Leptin and the proinflammatory state associated with human obesity

C.J. Hukshorn, J.H. Lindeman*, K.H. Toet, W.H. Saris, P.H. Eilers, M.S. Plantenga, T. Kooistra

*Corresponding author for this work

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It has been suggested that elevated leptin levels underlie the low grade proinflammatory state in human obesity. We reasoned that if elevated leptin levels are an important factor in the proinflammatory state in obesity, then exogenous leptin administration during weight loss should counteract the concurrent beneficial effects of weight loss on the proinflammatory state. We therefore determined whether long-acting pegylated recombinant leptin (PEG-OB) prevents the decrease in cellular and humoral inflammation parameters during a very low calorie diet in healthy overweight young men. Except for B cells, PEG-OB treatment did not influence the decline in total leukocyte count and mononuclear subfractions during the diet. Weight loss decreased the humoral inflammation parameters TNFalpha, tissue plasminogen activator, and von Willebrand factor (P < 0.05), but in combination with PEG-OB treatment, a significant decrease was shown for inflammation markers as a whole (P < 0.014) and that of the individual parameters tissue plasminogen activator, von Willebrand factor, plasminogen activator inhibitor type 1, and intercellular adhesion molecule-1 (P < 0.05). The increase in C-reactive protein levels (P < 0.05) was the sole indication for a humoral proinflammatory action of leptin. Although PEG-OB treatment significantly increased weight loss (P < 0.03), the data do not support a proinflammatory role of leptin in human obesity.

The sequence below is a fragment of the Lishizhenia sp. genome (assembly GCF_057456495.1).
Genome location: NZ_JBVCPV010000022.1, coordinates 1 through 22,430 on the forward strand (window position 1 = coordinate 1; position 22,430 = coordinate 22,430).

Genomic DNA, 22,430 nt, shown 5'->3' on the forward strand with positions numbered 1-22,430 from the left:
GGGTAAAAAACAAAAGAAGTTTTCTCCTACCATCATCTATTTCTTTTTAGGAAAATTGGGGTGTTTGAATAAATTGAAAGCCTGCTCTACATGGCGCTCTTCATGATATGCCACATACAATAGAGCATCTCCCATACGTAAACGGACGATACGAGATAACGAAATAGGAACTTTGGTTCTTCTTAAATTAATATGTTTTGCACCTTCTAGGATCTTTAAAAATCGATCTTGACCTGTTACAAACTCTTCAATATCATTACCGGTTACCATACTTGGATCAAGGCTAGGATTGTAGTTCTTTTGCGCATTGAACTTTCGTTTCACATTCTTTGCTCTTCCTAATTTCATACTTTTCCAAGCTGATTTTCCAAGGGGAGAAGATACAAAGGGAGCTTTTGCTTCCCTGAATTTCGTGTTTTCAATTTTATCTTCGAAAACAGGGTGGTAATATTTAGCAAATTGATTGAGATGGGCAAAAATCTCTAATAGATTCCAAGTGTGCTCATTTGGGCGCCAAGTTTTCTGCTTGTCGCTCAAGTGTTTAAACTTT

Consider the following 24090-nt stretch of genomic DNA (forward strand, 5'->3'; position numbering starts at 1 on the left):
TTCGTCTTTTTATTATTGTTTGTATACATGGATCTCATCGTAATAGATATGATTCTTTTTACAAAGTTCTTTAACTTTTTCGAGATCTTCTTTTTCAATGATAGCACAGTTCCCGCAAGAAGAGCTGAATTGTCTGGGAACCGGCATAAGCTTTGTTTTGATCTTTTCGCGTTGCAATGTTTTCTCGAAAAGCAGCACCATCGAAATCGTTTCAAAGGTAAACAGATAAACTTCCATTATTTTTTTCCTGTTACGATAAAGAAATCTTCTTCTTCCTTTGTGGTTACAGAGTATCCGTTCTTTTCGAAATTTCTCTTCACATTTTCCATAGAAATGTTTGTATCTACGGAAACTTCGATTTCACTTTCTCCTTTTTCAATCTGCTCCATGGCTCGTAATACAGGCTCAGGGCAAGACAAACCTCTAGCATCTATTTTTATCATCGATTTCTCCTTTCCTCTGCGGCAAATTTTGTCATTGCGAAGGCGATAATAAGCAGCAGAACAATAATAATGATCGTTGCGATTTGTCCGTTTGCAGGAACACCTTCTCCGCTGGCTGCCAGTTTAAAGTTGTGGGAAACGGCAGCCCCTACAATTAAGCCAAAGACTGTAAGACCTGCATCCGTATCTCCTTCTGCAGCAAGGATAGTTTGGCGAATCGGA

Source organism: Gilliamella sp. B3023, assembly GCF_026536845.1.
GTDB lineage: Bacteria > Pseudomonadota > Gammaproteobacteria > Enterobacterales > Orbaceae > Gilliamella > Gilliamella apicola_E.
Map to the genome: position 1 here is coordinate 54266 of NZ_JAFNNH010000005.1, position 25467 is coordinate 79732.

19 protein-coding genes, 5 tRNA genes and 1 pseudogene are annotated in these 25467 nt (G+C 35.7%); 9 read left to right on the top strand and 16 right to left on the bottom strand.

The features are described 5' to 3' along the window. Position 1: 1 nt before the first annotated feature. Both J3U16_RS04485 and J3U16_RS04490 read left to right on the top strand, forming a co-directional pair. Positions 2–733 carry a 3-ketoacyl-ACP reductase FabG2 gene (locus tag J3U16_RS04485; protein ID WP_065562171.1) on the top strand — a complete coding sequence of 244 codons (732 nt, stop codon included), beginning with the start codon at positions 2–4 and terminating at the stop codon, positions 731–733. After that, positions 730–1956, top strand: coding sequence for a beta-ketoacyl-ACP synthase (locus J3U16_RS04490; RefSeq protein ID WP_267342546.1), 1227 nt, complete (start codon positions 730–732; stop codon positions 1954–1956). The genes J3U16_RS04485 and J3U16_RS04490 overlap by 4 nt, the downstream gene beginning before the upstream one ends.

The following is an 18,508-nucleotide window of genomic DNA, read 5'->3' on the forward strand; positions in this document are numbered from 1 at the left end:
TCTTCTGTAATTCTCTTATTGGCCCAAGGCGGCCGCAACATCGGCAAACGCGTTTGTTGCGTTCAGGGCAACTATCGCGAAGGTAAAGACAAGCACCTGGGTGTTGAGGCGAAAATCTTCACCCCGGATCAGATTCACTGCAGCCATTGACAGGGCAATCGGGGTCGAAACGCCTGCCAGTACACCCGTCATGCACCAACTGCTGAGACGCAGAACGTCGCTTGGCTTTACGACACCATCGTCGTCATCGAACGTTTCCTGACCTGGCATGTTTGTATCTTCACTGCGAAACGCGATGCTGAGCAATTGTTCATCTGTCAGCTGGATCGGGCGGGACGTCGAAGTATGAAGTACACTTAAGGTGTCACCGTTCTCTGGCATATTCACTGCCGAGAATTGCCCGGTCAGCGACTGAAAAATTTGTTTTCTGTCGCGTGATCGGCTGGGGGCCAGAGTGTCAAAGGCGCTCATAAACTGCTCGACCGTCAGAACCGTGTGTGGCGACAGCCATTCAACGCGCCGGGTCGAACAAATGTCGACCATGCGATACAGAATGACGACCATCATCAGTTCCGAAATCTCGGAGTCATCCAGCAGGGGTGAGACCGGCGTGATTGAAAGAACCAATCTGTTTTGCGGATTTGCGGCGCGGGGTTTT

Original languageEnglish
Pages (from-to)1773-1778
JournalJournal of Clinical Endocrinology & Metabolism
Issue number4
Publication statusPublished - 1 Jan 2004

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